1. Could you tell me why you wanted to kill yourself? How did your life get to a point you felt like suicide was the only option?
Steve Austin: "I think anyone who says they want to kill themselves is lying. I didn't want to kill myself. I just wanted the pain to end. The paranoia. The depression and shame. The addiction. If those things could have vanished and I could have been healed, I would have never considered dying. But I was raised in a Christian environment where it was all about prayers of faith and healing and oil on the forehead and falling out in the spirit. I was never told about counseling or therapy. And to take medication would have made me less-than a full Christian. Where I am from, you can either be a Christian or you can be "crazy", but you cannot be both."
"In my situation, I was faking it - faking life, faking confidence, faking that everything was okay. No one - not my best friend, not my mother, not my wife - knew the depths of my despair. No one suspected the church youth leader and class president longed to die because he was so ashamed of his own childhood sexual abuse. No one felt the dampness of my tear-soaked pillow as I begged God, night after night, to heal me from my raging porn addiction."
"If the Church taught me anything, it was how to perform, so I continued to do that until I nearly died. I allowed people to see the guy who was always “on”. The good husband, the big personality, the singer, the smiles. Everyone assumed I was on top of the world. No one knew it felt like the whole world was weighing on me. Shame is a silencer, and I was convinced no one would understand or care to hear about my “craziness”. As a pastor, I was scared to death of my perfect image being shattered. And no one showing me grace."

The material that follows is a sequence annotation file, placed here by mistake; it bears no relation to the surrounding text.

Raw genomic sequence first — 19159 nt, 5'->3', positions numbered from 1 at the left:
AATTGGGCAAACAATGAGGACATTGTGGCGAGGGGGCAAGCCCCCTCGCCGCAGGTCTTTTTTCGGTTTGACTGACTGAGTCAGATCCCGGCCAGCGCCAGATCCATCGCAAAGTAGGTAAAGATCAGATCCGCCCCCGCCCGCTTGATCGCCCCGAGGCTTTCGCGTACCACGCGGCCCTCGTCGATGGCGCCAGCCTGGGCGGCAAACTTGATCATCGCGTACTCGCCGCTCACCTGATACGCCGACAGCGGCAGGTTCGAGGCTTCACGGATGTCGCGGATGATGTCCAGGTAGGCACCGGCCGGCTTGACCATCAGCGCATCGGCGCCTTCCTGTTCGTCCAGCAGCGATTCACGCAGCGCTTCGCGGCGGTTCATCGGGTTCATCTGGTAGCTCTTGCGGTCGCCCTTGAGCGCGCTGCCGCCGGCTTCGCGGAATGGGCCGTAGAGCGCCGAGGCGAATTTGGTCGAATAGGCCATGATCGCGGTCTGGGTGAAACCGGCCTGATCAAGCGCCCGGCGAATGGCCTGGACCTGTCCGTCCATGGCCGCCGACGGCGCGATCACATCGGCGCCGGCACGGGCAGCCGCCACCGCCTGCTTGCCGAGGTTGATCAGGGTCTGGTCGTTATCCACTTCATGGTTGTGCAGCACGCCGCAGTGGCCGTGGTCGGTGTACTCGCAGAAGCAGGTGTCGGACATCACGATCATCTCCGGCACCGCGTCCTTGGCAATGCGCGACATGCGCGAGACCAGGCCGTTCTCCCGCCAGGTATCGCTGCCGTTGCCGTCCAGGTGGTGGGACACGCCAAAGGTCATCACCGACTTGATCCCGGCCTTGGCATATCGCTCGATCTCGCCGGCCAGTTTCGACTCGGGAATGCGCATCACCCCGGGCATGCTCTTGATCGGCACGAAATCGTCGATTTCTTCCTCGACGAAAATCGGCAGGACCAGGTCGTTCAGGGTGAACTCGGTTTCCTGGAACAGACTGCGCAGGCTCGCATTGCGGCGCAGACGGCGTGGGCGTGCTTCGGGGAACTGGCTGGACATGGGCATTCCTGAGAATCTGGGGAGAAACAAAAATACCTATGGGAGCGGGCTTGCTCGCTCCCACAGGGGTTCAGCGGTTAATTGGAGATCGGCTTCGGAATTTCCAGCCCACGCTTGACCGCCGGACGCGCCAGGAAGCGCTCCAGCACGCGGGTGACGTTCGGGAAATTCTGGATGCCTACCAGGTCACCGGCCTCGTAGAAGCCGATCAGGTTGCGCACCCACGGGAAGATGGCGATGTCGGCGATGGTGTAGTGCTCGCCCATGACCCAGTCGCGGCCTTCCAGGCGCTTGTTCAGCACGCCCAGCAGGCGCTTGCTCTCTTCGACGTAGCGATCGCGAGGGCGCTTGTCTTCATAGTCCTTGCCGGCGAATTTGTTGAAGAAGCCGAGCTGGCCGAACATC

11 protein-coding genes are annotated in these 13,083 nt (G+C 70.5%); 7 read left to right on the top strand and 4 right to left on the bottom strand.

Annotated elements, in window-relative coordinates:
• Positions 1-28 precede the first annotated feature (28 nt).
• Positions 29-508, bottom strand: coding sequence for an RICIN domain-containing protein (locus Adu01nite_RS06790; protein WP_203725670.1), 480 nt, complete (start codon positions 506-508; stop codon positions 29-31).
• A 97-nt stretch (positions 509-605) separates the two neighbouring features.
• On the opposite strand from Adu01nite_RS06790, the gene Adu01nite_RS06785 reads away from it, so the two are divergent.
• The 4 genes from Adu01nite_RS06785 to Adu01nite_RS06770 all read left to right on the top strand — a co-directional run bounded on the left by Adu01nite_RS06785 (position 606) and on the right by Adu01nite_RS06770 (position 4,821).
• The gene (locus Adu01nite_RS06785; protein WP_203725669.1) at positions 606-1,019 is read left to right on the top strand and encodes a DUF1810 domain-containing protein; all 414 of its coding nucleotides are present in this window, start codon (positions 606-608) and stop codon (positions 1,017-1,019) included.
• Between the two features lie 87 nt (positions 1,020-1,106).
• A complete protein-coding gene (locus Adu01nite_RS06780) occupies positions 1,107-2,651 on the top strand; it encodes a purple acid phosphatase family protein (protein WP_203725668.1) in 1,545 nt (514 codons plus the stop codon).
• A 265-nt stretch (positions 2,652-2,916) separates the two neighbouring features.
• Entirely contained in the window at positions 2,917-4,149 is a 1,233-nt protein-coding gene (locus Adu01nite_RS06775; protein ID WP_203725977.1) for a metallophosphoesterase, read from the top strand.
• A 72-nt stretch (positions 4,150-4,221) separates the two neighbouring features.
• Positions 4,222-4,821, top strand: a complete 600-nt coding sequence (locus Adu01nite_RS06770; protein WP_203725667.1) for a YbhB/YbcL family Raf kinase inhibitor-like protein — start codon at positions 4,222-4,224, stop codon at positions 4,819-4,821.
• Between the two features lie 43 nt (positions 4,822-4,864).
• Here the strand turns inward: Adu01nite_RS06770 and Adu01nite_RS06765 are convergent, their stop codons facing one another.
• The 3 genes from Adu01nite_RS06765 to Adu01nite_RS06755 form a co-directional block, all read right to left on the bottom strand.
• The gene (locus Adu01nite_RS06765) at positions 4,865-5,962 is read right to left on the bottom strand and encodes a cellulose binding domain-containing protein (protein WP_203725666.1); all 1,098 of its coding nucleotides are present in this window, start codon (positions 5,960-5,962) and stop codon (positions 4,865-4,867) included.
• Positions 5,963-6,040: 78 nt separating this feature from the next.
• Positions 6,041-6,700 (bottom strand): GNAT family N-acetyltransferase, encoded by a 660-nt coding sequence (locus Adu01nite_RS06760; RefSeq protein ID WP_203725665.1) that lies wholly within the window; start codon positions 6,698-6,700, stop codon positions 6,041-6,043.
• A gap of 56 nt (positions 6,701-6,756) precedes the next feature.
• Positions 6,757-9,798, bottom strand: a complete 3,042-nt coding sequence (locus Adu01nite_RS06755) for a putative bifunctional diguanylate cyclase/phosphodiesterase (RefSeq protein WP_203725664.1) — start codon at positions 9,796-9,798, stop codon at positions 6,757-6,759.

2. It is amazing that you’re still alive! How did you manage to survive? Did God have other plans?
Steve: "It is amazing, right? Survival started with God whispering these words to me in ICU, "I'm not finished with you yet." From there, the grace of God looked like my two best friends and my wife. Basic survival began in the psych ward, learning to admit I needed help, and it continued with therapy and counseling once I was released.
"In the past four years of recovery, I've learned that God is nothing like the celestial Santa Claus I once imagined, making his list and checking it twice. God isn't nearly as concerned with who is on the "naughty list" as we are. Grace isn’t limited to gold cross necklaces that hang on the necks of little old ladies. Grace doesn’t only dwell in the multicolored glow of stained glass windows and creaky wooden pews. Grace is available every second of every minute for every human being who will ever live. To bind our wounds, heal our hearts, and accept us just as we are. Grace has changed my life."
3. In the book, you talk about how your parents refused to visit you in the hospital after your suicide attempt. Why are so many people frightened of dealing with those who suffer from mental illness? How can the Church reduce the stigma?